Industry fears the growing speed, ease with which pirates swap films online like music files
When they say "fast," they mean very, very fast.
Researchers last month reported that they had set a world speed record for sending data across the Internet. Using off-the-shelf hardware and standard connections, the group said it had shipped about 840 gigabytes of data halfway around the world in a mere 27 minutes.
That's more than 30 gigabytes per minute - plenty fast enough to download a Hollywood movie in a few seconds.
This may sound exciting to you. But it is scaring movie studios more surely than any horror flick ever filmed.
Signs of terror are growing this summer. Last week, The Hollywood Reporter reported that a Web site targeting left-wing gadfly Michael Moore had posted a link to an illegal download of Moore's anti-Bush documentary, "Fahrenheit 9/11."
The industry publication quoted Eric Garland, founder and chief executive officer of online media-measurement firm BigChampagne.com, as saying that downloadable copies of the controversial movie began turning up online in earnest during its first weekend in theaters. Garland told the Reporter that the copies were "quite good-quality in the estimation of people who track these things," shot using a camcorder in a movie theater.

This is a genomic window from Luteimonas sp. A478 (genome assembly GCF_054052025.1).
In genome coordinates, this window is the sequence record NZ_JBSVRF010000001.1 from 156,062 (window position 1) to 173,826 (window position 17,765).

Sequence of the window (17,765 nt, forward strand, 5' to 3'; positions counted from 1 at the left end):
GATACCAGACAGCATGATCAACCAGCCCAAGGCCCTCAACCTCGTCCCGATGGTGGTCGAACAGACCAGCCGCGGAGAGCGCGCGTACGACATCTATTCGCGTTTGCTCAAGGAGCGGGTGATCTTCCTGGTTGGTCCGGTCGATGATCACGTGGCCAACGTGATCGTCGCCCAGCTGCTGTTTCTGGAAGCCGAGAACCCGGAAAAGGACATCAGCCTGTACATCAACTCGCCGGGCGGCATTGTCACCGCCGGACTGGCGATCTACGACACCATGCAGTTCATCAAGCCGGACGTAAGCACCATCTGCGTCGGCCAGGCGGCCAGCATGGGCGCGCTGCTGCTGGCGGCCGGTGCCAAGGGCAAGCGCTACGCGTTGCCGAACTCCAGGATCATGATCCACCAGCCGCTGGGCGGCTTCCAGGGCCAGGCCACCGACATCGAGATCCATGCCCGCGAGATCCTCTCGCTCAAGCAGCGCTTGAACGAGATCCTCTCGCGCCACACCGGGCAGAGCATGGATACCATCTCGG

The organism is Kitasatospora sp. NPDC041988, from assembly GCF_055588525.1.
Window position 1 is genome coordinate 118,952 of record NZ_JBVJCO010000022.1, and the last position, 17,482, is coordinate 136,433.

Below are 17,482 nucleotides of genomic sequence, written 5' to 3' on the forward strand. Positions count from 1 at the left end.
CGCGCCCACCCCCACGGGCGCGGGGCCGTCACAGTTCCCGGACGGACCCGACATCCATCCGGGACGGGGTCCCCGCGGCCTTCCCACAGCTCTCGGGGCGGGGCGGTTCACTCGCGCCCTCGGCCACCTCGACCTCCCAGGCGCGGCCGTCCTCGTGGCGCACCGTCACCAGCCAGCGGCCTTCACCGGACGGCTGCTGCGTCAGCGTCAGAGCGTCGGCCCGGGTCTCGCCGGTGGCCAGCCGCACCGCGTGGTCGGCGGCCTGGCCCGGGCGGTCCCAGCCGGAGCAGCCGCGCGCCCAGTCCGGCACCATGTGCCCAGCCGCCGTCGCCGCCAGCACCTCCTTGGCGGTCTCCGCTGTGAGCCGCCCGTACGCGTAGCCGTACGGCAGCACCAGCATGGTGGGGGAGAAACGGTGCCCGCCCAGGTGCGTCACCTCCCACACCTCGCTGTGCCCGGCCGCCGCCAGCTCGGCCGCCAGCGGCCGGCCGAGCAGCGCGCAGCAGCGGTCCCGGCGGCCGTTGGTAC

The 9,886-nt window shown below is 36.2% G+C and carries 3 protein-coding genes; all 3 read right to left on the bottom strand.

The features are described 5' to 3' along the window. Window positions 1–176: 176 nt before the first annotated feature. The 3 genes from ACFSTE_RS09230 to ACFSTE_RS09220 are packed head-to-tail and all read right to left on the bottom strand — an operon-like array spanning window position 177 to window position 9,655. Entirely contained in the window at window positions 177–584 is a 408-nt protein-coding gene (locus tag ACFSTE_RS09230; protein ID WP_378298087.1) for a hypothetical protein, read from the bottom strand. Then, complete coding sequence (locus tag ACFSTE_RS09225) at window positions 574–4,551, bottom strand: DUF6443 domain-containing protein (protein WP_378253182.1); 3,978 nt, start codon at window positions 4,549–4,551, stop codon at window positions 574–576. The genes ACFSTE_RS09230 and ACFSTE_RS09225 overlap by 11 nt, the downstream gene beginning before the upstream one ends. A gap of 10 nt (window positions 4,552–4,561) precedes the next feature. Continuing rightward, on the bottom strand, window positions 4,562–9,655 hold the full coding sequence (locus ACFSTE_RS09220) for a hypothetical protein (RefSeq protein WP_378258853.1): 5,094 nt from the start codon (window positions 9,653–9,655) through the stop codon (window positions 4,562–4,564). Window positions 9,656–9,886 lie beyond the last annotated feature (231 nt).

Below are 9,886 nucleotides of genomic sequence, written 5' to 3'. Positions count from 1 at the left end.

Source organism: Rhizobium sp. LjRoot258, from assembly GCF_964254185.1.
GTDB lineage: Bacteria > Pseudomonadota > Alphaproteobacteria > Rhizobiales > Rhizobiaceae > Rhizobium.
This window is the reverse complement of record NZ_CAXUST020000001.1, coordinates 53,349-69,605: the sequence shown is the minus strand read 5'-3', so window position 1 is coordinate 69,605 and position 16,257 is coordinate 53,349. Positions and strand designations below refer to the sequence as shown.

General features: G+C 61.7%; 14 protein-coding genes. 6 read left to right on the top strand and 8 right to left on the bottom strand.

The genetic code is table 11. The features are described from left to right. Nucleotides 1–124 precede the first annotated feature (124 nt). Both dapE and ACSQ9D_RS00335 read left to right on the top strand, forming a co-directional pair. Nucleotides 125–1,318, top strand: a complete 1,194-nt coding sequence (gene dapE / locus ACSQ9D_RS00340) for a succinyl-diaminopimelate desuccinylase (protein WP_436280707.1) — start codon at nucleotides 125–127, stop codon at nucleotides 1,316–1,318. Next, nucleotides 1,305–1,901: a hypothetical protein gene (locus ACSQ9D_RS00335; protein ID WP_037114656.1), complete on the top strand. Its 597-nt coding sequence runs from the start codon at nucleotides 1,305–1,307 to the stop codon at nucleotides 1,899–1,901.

Last week, on its first day in theaters, "Spider-Man 2" also was bitten by a camcorder-wielding patron. In Los Angeles, police arrested a 16-year-old who was using a camcorder to make an illegal copy of the movie; the teenager was spotted by the theater's projectionist, who was using night-vision goggles to spot prospective video pirates.
Such measures are on the increase. The reason: The movie industry is deathly afraid of facing what happened to the music industry, which has been shaken to its foundations by the speed and ease with which consumers can trade songs online.
To be sure, movie studios have a bit of a head start on their music-industry counterparts.
For one thing, DVD burners remain relatively rare, though their popularity is growing. For another thing, most DVDs are copy-protected, meaning they can't be turned into downloadable files as easily as songs "ripped" from audio CDs.
Finally, despite the speed record set by the Internet researchers, most consumers are limited by the speed of their DSL or cable Internet connections. That makes downloading a full-length movie considerably more time-consuming than a few seconds.
Even so, the broad outlines of the trend are clear: faster connections, faster computers, more DVD burners. In five years, people could be swapping movies and TV programs every bit as easily as they now trade songs.
Already, according to one estimate, 400,000 to 600,000 films a day are being downloaded.
Even before the Internet speed record was announced, the Motion Picture Association of America said it was launching an anti-piracy campaign aimed at building on what it described as "extensive existing efforts to raise public awareness about illegal file swapping."
The campaign is set to include advertising in newspapers, magazines and more than 100 college newspapers. Special messages also will be shown in movie theaters to drive home the industry's point that downloading movies online is illegal and that movies are worth paying for.
From JS Online